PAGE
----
22 April 2019


Judgments

High Court of Delhi

Offshore Infrastructure Limited Vs. Indian Oil Corporation Limited

MANU/DE/0826/2018

26.02.2018

Commercial

While exercising judicial review, the Court should be circumspect in contractual matters as quashing decisions can result in unforeseen economic consequences

The Petitioner is aggrieved by the rejection of its bid submitted in response to the Notice Inviting Tender (NIT) for combined station works, including, civil, mechanical, electrical, telecom and instrumentation works at Paradip, Vizag, Rajamundry and Vijayawada stations and two 10000 KL capacity cone roof fire water storage tank at Vizag station under the PHPL Project ("the work"). The petitioner's bid was rejected on the ground of technical unfeasibility.

The record thus reveals that the Petitioner's bid was found suitable and technically feasible, except in regard to the unsatisfactory rating given to it by the PJ Construction division of the IOL. The Petitioner argues that consideration of performance in a previous contract, without reference to it or its involvement in the appraisal, amounts to debarring it; it questions the tender rejection, as it is based on a performance rating which did not involve a fair procedure.

Ordinarily, Courts defer to executive judgments in regard to public activities that involve award of contracts. The executive and the public authorities have freedom of contract and even if the Court finds some infirmity in the decision making process, unless there is illegality, patent arbitrariness, unreasonableness or mala fides evident on the face of the record, the Court should in the larger public interest, not interfere with the process.

The distinguishing factor, or the tipping consideration, in the opinion of the Court, that distinguishes the present case from facts in others is that IOL considered the performance appraisal of the Petitioner, in its previous contracts, based on an unfair procedure. By itself, the inclusion of performance appraisal reports as factors to consider whether to award or not award contracts is not arbitrary. However, in the application of the CPU guidelines- which was used by IOL, there is apparent and glaring procedural irregularity.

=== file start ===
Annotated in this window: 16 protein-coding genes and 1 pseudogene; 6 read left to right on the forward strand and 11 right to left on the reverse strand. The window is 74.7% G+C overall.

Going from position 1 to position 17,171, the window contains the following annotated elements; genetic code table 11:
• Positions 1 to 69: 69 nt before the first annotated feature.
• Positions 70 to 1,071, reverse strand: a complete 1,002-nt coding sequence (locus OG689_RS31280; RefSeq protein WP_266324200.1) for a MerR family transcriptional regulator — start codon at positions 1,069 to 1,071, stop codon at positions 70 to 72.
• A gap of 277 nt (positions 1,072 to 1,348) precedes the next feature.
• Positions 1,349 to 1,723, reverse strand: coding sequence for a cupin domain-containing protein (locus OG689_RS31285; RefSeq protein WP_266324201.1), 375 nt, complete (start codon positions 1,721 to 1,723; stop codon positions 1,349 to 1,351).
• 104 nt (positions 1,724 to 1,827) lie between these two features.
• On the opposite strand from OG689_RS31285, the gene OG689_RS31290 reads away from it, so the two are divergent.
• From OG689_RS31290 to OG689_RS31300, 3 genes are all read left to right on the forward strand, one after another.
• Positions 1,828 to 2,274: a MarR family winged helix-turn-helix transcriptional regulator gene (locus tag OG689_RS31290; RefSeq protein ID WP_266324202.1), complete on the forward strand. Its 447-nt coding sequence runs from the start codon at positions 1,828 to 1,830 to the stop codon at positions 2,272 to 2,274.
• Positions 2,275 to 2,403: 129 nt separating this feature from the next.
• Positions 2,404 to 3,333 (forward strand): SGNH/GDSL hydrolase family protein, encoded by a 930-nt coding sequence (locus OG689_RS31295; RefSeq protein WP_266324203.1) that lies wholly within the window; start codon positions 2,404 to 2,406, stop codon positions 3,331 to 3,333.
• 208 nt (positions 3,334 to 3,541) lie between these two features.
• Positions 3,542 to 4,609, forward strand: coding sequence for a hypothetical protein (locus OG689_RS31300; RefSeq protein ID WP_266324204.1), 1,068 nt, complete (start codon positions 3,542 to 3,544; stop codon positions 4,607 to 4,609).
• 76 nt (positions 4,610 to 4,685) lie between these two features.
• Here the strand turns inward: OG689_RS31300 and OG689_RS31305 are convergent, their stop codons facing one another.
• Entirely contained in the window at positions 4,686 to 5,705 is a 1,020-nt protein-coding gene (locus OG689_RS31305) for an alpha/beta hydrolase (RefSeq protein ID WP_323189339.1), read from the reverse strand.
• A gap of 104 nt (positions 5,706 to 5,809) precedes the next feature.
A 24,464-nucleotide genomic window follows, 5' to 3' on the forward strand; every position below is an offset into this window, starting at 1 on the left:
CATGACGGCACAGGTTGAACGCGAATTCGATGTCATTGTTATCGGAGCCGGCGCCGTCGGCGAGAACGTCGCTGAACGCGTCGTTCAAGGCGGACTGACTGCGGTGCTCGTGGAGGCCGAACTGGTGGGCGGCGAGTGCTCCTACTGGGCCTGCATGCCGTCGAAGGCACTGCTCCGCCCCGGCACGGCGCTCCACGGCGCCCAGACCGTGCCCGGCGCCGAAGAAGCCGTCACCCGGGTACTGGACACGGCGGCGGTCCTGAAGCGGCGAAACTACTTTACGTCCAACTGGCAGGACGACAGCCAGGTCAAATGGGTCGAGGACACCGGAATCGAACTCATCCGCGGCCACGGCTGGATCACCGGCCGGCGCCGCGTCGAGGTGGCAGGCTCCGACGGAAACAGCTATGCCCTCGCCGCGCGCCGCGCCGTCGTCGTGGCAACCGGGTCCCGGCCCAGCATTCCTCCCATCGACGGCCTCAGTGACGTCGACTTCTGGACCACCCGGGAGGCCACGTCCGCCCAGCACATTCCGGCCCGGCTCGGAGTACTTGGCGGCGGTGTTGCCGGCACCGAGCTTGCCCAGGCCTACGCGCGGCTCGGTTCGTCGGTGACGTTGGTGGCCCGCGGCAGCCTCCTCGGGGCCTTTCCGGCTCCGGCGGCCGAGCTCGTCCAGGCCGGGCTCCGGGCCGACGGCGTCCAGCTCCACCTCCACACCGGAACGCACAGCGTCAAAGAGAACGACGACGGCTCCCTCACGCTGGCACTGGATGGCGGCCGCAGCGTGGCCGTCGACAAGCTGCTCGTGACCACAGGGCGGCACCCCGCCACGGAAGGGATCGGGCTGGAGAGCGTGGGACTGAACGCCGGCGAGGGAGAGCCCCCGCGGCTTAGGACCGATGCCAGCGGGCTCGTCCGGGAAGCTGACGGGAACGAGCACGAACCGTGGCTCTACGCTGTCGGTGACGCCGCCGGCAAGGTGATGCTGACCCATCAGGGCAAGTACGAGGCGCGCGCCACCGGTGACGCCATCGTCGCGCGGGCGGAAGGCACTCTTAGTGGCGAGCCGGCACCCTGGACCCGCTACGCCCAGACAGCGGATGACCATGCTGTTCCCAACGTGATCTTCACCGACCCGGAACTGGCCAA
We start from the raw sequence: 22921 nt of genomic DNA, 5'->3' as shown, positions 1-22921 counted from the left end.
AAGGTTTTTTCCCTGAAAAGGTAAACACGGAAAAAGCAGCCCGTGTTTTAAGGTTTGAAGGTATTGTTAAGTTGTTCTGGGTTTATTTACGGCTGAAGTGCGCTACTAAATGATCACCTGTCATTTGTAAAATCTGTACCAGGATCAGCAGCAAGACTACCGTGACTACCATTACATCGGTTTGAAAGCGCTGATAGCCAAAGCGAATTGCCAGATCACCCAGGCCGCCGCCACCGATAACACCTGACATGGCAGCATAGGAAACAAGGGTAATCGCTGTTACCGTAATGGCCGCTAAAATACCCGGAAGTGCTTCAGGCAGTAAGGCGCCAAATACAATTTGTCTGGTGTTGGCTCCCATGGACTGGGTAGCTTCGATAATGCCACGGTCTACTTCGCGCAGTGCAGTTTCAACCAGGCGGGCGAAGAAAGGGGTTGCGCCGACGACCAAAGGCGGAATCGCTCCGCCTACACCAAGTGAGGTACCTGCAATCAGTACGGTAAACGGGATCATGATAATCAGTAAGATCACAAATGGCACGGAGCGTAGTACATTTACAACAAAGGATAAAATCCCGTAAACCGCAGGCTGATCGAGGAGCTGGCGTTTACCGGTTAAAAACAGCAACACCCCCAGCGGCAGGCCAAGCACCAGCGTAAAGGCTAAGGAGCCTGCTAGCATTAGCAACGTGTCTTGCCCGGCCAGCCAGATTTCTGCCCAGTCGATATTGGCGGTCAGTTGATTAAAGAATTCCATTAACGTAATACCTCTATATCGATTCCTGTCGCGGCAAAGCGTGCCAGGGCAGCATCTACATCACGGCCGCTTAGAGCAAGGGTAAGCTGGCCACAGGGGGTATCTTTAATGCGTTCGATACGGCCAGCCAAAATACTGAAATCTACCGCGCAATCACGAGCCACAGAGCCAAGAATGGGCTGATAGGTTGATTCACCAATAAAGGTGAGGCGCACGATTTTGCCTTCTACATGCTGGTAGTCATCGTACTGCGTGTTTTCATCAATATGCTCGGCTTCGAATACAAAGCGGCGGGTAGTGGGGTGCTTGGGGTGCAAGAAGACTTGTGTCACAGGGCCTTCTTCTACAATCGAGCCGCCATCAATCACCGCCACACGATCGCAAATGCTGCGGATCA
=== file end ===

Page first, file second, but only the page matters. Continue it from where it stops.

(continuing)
In the present case, the CPU guidelines were never published or made known to the Petitioner at any stage, either during the contract period relating to the Mohanpura Hookup work or later. The show cause notice did not spell out any consequence, much less the consequence of a negative appraisal report, leading to a possible denial of contract at a later stage. Furthermore, the final recommendation and approval of performance rating was not shared with the petitioner, contrary to the CPU guidelines.

These consequences were unknown to the Petitioner, when it received the show cause notice. Furthermore, the parties are also in litigation, since the IOL has invoked the arbitration clause; the petitioner is claiming some amounts as payable under the Mohanpura contract as outstanding unpaid dues, etc. Therefore, the failure to firstly inform the Petitioner, about the consequence of the show cause notice, i.e., that it could result in an adverse appraisal report, leading to denial of future work, the omission to comply with Para 5.7.6 and share the performance ratings with it and lastly the omission to indeed share the CPU guidelines, rendered the decision a result of unfair procedure. It was also contrary to the CPU guidelines. Resultantly, the Court holds that the exclusion of the Petitioner's tender was unfair and arbitrary.

It is well settled that while exercising judicial review, the Court should also be circumspect in contractual matters as quashing decisions can result in unforeseen economic consequences. As a result, the appropriate course would be not to set aside or quash the tender proceeding, but only the decision to reject the Petitioner's bid. Therefore, IOL's decision to reject the Petitioner's bid is quashed; consequently, the said bid shall be considered on its merits, having regard to the tender terms and provisions of law. The writ petition is allowed.

Tags : Bid Rejection Validity

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